Triple Disease Sequencing
The genomes of parasites that cause three major diseases in the developing world - sleeping sickness, Chagas' disease and leishmaniasis - have been decoded by international teams of scientists, it was revealed today.
These three 'neglected diseases' together kill more than 150,000 people every year and more than half a billion are at risk of contracting one of them. They also cause the annual loss of over 4m productive days of life.
The genomes of Trypanosoma brucei, Trypanosoma cruzi and Leishmania major were sequenced at the Wellcome Trust Sanger Institute, Cambridgeshire, UK, the Institute for Genomic Research in Washington DC, USA the Seattle Biomedical Research Institute, Seattle, WA, USA and the Karolinska Institute, Stockholm, Sweden. The results are published in the July 15 2005 edition of Science.
Scientific details about the three trypanosomatids - 'TriTryps' - were already being put to good use.
"The genomic information has been made immediately available to scientists worldwide, so that no time is lost in trying to find new cures. We have already found this immediate release policy immensely useful in identifying new drug targets and are actively working to sort which ones are the best candidates for drug discovery."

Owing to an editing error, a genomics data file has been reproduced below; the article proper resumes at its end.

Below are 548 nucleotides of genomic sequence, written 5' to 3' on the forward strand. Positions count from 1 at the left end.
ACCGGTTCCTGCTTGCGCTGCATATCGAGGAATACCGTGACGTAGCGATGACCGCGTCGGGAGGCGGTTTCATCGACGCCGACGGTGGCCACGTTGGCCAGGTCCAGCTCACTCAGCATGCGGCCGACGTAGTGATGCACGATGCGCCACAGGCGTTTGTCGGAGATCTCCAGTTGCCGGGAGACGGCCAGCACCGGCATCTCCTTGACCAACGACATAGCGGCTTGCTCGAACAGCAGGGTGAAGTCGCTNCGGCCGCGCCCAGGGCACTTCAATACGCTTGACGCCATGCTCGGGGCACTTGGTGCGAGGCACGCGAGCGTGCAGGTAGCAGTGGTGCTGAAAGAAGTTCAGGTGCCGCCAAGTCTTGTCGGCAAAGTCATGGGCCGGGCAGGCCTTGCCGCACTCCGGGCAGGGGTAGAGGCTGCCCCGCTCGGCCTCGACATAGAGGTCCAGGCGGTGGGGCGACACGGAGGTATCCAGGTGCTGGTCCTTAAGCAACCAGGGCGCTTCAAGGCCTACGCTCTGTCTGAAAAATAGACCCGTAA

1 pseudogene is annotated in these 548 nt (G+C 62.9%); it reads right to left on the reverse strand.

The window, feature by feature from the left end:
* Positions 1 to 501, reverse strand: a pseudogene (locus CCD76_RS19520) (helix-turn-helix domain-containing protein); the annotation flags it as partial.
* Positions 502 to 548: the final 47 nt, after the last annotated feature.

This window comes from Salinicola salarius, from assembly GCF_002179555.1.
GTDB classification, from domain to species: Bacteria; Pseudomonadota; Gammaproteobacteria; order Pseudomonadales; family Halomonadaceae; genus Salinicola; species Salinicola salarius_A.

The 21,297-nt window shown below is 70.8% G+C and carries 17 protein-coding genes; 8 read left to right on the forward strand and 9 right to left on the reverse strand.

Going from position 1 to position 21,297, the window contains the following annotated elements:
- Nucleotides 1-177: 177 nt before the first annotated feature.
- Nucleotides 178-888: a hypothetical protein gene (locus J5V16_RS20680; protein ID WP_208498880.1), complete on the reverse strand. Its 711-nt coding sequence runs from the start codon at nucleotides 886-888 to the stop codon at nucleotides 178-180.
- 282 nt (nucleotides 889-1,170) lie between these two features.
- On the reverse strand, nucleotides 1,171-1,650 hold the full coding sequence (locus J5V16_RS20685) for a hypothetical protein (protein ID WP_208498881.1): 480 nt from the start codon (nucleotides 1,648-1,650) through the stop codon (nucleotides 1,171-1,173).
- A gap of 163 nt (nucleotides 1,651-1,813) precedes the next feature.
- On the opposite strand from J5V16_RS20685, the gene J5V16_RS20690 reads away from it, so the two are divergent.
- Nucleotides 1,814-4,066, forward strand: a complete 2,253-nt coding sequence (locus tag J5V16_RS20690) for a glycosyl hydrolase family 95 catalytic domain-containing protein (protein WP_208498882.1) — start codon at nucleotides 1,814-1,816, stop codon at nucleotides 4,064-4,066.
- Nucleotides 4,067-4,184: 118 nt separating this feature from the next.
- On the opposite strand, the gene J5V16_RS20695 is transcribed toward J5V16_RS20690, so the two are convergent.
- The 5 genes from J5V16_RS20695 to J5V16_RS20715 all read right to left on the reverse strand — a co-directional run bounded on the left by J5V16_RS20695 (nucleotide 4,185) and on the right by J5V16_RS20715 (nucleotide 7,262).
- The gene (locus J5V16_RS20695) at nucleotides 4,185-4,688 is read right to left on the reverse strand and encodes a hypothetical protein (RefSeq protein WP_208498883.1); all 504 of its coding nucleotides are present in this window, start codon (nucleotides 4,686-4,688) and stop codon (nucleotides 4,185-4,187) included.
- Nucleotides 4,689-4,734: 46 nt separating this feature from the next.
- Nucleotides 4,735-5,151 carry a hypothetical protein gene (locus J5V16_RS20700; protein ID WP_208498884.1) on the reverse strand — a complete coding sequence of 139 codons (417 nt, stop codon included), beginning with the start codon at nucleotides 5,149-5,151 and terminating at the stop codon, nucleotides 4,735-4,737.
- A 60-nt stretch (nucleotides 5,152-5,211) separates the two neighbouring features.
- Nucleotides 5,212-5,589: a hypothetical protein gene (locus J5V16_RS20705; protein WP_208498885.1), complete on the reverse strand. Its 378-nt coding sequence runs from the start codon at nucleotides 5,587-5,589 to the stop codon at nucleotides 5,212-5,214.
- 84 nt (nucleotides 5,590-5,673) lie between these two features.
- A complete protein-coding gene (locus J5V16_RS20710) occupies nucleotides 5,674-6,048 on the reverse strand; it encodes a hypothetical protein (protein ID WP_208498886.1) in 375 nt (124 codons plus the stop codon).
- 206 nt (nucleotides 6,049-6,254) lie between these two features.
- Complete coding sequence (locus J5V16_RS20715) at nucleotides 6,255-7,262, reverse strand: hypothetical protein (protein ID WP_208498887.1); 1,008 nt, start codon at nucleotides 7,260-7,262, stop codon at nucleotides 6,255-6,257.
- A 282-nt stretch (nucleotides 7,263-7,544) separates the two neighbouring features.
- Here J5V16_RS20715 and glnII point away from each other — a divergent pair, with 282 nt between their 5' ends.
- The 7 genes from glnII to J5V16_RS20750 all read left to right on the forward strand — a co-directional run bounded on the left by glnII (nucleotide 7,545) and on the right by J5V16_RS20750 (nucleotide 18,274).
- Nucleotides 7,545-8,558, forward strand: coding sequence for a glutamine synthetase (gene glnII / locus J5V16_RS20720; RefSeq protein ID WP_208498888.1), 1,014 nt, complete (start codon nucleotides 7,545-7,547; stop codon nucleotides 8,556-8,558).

Professor Alan Fairlamb, Dundee
Sleeping sickness - or Human African Trypanosomiasis - is caused by Trypanosoma brucei and is prevalent in 36 African countries and reduces victims to a zombie-like state. Melarsoprol, one of the drugs used to treat it contains arsenic and kills around one in twenty patients. Suramin, another remedy for the disease, which is spread by the tsetse fly, was discovered in 1921, when David Lloyd George was British Prime Minster.
N'gana, the animal version of sleeping sickness, results in annual cattle losses estimated at £2bn.
The Trypanosoma cruzi parasite causes Chagas Disease and is carried by blood-sucking 'assassin bugs'. It can lie dormant in victims for up to 20 years before causing severe internal damage, normally to the heart.
The Leishmania major parasite is carried by the female sandfly which passes it on to humans. The resulting infection often leaves heavy scarring leading to its victims being ostracised by their communities. It is prevalent on five continents and in 88 countries.
"A major aim of these projects was to produce a biochemical roadmap of how these parasites work. Parts of this map include at least 40 unusual steps that resemble those found in bacteria rather than humans. These are candidate targets for new drug development."
"The lack of success in the past should not discourage us from hope for the future. To have the genome sequence of all three parasites is a unique opportunity to understand these diseases. Comparing them, we can see how they are similar, what makes each tick and how they differ. The catalogues of genes - and hence the list of new drug targets - are more reliable because we have the three sequences."
Dr Matt Berriman, who led the Wellcome Trust Sanger Institute team
"The completion of this work may well give us a good opportunity to find new ways of treating these diseases which wreak devastation on disadvantaged people living in many resource-poor countries."